A Tale Of Perseverance
Joe Flizzow’s journey from a boy who wanted to make good music to a leader
Havoc! Havoc! Havoc! Havoc! Havoc! Does this chant sound familiar to you? If you are a fan of hip-hop music, then you would have heard of ‘The President’, better known as Joe Flizzow.
Joe (born Johan Ishak) is an influential figure in the hip-hop music scene. For decades, this rapper cum producer and songwriter has helped defined the genre’s sound.
In addition to his legacy in the music industry as the founder and CEO of Kartel Records, Joe has also set up talent agency called Kartel Agency, which has represented a variety of cultural icons including Altimet, SonaOne, Ila Damia, Zamaera, Aisya Hasna and Anis Nabilah.
Beyond the music industry, he has also left his mark as a successful entrepreneur. In 2014, Joe established a barbershop that he named Joe’s 47500 and a restaurant called Joe’s Kitchen in Subang Jaya. More recently, he opened a sneaker consignment, fashion, and skate shop, catering to local and international brands called Goodfellas KL.
For Joe, his journey into entrepreneurship was a matter of survival.
“I never intended to become a full-time rap artist. I wanted to start my own business when I was much younger, but didn’t do so because I didn’t have the time and motivation as well as the right guidance,” he said.
“The main reason I established my own record label was because of ownership. I wanted to own the masterpieces that I have recorded. To this day, I do not own any of the masterpieces that I have previously produced with the company that I signed up with. I want to have full ownership of my work so that my children and grandchildren do not have to ask someone else’s permission if they want to use my songs in the future.”
Establishing Kartel Records was no easy feat as Joe admitted that he lost money in the first four years of running the company. Instead of giving up, he decided to venture into another line of business and he admitted to doing this to keep Kartel Records alive.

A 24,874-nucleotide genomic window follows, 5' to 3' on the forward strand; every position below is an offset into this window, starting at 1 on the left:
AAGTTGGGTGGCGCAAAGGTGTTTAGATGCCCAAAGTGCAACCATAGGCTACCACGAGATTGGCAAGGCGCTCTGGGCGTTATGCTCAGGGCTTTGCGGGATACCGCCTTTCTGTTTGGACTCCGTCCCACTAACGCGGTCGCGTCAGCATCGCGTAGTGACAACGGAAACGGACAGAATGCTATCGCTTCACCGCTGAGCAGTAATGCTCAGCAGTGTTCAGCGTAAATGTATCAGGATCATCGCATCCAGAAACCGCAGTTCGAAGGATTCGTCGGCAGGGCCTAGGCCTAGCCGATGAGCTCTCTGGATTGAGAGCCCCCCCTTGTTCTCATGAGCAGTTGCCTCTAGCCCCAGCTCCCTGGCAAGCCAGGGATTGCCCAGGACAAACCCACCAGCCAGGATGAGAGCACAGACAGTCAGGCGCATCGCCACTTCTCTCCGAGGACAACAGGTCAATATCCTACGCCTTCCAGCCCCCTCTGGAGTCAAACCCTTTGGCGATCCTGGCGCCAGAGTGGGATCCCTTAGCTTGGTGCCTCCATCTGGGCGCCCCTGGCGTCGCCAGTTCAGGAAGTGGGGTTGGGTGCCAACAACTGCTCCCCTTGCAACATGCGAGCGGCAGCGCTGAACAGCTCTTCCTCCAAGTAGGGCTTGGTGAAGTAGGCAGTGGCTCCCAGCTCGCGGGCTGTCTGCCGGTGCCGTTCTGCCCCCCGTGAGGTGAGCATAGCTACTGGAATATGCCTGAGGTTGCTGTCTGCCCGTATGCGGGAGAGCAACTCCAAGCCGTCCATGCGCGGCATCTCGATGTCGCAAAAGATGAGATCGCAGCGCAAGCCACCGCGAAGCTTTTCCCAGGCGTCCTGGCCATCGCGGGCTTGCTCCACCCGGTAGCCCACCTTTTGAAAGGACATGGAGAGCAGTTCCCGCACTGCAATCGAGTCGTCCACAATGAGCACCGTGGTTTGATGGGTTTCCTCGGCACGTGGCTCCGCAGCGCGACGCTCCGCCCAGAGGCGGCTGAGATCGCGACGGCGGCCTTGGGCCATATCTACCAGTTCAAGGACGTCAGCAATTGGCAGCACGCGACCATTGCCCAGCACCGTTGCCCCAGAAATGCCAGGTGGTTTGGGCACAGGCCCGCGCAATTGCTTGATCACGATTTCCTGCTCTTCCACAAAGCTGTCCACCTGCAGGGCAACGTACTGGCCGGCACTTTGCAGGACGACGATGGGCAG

THE BIRTH OF JOE’S BARBERSHOP
Joe said his barbershop was inspired by a famous barbershop in Los Angeles named Frank’s Chop Shop.
“Years ago when I was in LA, I went to this barbershop and my first impression was, ‘Wow, I really need this back home. I need to be able to go to this kind of barbershop back in Malaysia’,” he said while holding on to the idea and waiting for the right opportunity to act.
“One day, I was walking around in SS15 and I saw a ‘To Let’ advertisement at a vacant shoplot. It so happened that the real estate agency that was managing the property was located just above. So I quickly approached them and told them that I would love buy the property although I wasn’t sure what to do with it yet.”
“After discussing with my business partner David, we decided to set up a barbershop there. At that time, I even brought my personal barber to work there. He has since become a famous barber in his own right,” he pointed out.
However, Joe’s barbershop was not doing well in the first two years. Joe was having a hard time managing human resource, therefore, they decided to change their business strategy. Instead of hiring barbers to work at the shop, Joe decided to rent the chairs out to different barbers.
“We changed our game plan. We enabled barbers to start their own business by renting chairs from our shops. It could be on a weekly or monthly basis. This method proved to be a success, so much so that we have been able to open five more outlets throughout Malaysia,” he added.
Like any other entrepreneur, Joe faced financial difficulties in the first few years as well. He said, “There were times I did not have enough money to pay my staff. But I knew I had to make it work. One advice from Sun Tzu’s ‘The Art of War’ is you have to pay your troops on time. Even when you’re at war, you’re not always at the battlefield. There are times when your troops would want to buy gifts to send home, send money or even entertain themselves. If you want to keep your troops in line, you must pay your troops on time.”
Joe pointed out, “When times are hard, you need to ask yourself as the business owner, is this the right time to buy that Ferrari? You want to live a luxurious lifestyle and you think it’s important, but the truth is you can survive with just any ordinary car. You need to differentiate the things that are important, and things that are merely luxury. If you can afford it, then by all means enjoy the finer things in life.”